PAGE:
On a related note, it’s weird that feminists consider Rey feminist in any way. There’s nothing even remotely feminist about Rey. Rey uses firearms. Feminists oppose gun ownership. Rey is accomplished at combat. Feminists demand protection from the State. Rey has skills even if they’re implausibly acquired. Feminists demand preferential treatment simply for being female.  Feminists lecture people about gender pronouns, police what people say and are general killjoys and scolds. Rey is blessedly free of these annoying tendencies.

Finn suffers from a similar deficit of dramatic development.  Finn was presumably conscripted by the First Order as a youth and trained to kill without remorse, but we’re asked to accept his moment of awakened conscience immediately.  He suffers no PTSD or adverse effects on his social skills.  Star Wars is popcorn entertainment, but it’s still a war movie. The film could have raised the dramatic stakes by injecting just a little of this reality into it.

The same goes for Poe Dameron. I don’t know anything about him other than he’s the best pilot in the Resistance. I simply don’t know enough about him to feel truly invested in him.  Adam Driver has an enormous task filling the spiritual and psychological void of Vader as new Sith on the block, Kylo Ren. I’m not sure if the character or his acting skills are up to the task.

Abrams also stumbles by shortchanging the political drama.  For all of the flaws of the prequels (and they are numerous), Lucas gave us a pretty clear political backdrop. He intended the series as a Fall of the Roman Empire style allegory.  It was clumsily handled, but Lucas definitely wanted to show how a democratic republic devolves into a totalitarian dictatorship.  Nick Gillespie of Reason persuasively argued that the prequels mirrored the demise of the political ideals of the Boomers.

The Force Awakens inserts us into a divided galaxy 30 years after Jedi and a pretty resounding defeat of the Empire.  The second Death Star was destroyed. The Emperor and Vader are dead.  There was certainly ample opportunity for the believers of democracy to reclaim the seat of government power and restore “peace and justice”.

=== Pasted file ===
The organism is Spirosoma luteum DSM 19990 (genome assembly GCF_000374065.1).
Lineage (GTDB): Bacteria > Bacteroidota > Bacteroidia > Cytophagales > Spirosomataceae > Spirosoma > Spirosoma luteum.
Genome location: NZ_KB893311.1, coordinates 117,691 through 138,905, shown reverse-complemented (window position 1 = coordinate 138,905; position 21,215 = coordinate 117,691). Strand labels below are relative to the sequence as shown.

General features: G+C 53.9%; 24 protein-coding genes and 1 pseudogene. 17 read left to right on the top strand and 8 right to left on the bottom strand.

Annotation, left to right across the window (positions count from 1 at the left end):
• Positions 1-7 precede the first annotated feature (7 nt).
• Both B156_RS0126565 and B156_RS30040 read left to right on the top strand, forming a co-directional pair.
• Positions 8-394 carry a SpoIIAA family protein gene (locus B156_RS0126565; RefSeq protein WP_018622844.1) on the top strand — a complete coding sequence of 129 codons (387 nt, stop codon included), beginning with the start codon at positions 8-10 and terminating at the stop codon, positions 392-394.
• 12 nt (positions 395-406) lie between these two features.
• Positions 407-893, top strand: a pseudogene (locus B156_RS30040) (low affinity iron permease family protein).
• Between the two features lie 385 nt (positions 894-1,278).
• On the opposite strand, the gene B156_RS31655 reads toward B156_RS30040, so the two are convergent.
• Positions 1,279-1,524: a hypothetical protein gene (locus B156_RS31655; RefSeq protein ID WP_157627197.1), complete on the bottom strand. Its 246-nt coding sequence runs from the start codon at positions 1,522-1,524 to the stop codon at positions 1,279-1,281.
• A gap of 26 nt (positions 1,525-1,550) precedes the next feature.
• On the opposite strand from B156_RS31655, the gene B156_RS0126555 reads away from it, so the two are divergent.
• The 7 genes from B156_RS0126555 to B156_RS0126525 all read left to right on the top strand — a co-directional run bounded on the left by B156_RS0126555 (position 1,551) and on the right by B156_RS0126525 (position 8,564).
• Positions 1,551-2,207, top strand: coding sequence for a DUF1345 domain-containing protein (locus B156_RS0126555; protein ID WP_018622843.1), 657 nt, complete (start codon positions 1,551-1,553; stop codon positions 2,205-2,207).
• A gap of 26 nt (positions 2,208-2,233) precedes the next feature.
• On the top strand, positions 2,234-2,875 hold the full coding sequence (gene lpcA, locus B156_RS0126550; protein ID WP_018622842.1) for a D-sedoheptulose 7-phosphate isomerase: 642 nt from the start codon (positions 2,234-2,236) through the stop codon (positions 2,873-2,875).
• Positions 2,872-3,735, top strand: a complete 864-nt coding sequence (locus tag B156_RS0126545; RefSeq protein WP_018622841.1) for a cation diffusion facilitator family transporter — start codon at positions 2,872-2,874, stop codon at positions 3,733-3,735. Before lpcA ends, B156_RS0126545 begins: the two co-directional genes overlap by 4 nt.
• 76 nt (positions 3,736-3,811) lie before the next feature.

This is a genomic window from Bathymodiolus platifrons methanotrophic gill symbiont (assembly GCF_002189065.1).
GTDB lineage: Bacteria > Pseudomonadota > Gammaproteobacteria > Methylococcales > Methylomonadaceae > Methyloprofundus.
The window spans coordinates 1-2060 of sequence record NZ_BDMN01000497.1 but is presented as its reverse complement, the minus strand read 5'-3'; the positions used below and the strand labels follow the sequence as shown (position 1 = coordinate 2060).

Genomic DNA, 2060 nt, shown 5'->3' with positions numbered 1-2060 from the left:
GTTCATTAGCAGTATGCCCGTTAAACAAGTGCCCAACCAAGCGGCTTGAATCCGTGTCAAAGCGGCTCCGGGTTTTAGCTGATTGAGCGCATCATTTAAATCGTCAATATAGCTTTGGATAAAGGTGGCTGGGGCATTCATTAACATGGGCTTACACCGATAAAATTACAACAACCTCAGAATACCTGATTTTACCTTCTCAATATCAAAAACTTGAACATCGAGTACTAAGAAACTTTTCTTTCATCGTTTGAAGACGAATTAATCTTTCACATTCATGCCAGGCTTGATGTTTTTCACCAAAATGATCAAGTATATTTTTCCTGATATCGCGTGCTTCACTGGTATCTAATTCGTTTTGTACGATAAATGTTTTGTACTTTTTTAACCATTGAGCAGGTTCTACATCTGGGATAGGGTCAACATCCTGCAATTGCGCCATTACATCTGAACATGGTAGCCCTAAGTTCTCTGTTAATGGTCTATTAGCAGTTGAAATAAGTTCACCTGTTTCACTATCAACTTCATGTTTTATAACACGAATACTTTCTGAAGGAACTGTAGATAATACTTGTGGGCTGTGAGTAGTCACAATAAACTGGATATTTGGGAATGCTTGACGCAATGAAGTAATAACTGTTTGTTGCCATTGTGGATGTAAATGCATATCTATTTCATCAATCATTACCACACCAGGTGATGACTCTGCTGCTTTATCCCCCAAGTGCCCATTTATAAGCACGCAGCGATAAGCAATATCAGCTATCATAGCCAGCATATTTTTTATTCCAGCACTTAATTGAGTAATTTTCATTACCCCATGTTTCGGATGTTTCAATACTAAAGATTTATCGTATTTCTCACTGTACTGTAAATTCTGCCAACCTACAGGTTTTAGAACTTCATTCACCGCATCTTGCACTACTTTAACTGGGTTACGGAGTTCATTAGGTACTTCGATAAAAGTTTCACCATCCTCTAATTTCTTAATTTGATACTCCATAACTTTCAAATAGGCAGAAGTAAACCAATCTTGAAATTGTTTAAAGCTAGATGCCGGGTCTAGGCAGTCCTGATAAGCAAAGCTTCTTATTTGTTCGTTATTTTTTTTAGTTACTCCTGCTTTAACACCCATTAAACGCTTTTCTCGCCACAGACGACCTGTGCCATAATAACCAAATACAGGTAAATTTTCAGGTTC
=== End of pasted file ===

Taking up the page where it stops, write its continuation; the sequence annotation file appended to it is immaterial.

And yet…

The First Order have reasserted iron fisted dominion and are somehow able to amass significant military might in a remarkably short span of time. The Starkiller Base is several times the size and power of the previous Death Stars. The First Order manage to get it built in 30 years despite getting their asses kicked twice by the Rebellion.  They haven’t learned too much from their past mistakes, apparently.

Listen, guys. Military power of the kind to which you’re accustomed can only be amassed through taxation and budget deficits made possible by central bank monetary inflation. You’re not going to get too far by nuking every goddamn planet in the system. Chill out a little.

We accept that the Resistance are Good and the First Order are Bad. However, Abrams missed another opportunity by failing to spell out in greater detail where the moral fault lines lay and the political principles for which the Resistance fought.

Other missed opportunities included Carrie Fisher’s meager reprisal of Leia as well as Gwendoline Christie’s throwaway role as Phasma.  Both of these women were supposedly high ranking military officials, and yet, we see very little military style leadership from either.

Overall, it’s about as good as I could have hoped.  Not a complete catastrophe, but still short of the mythic human drama and invention that made the original soar. 

Abrams certainly hasn’t tarnished the legacy, but he hasn’t advanced it in a meaningful way either. It made me smile and I appreciated the love and reverence he brought to the enterprise. He was given the difficult task of reviving a beloved franchise while giving it a new lease on life. Maybe it’s unrealistic to expect too much innovation from either Abrams or Disney. The Force might be awake, but I’m not yet convinced that the Force is strong in Disney’s hands.

Robert A. Heinlein: Starship Troopers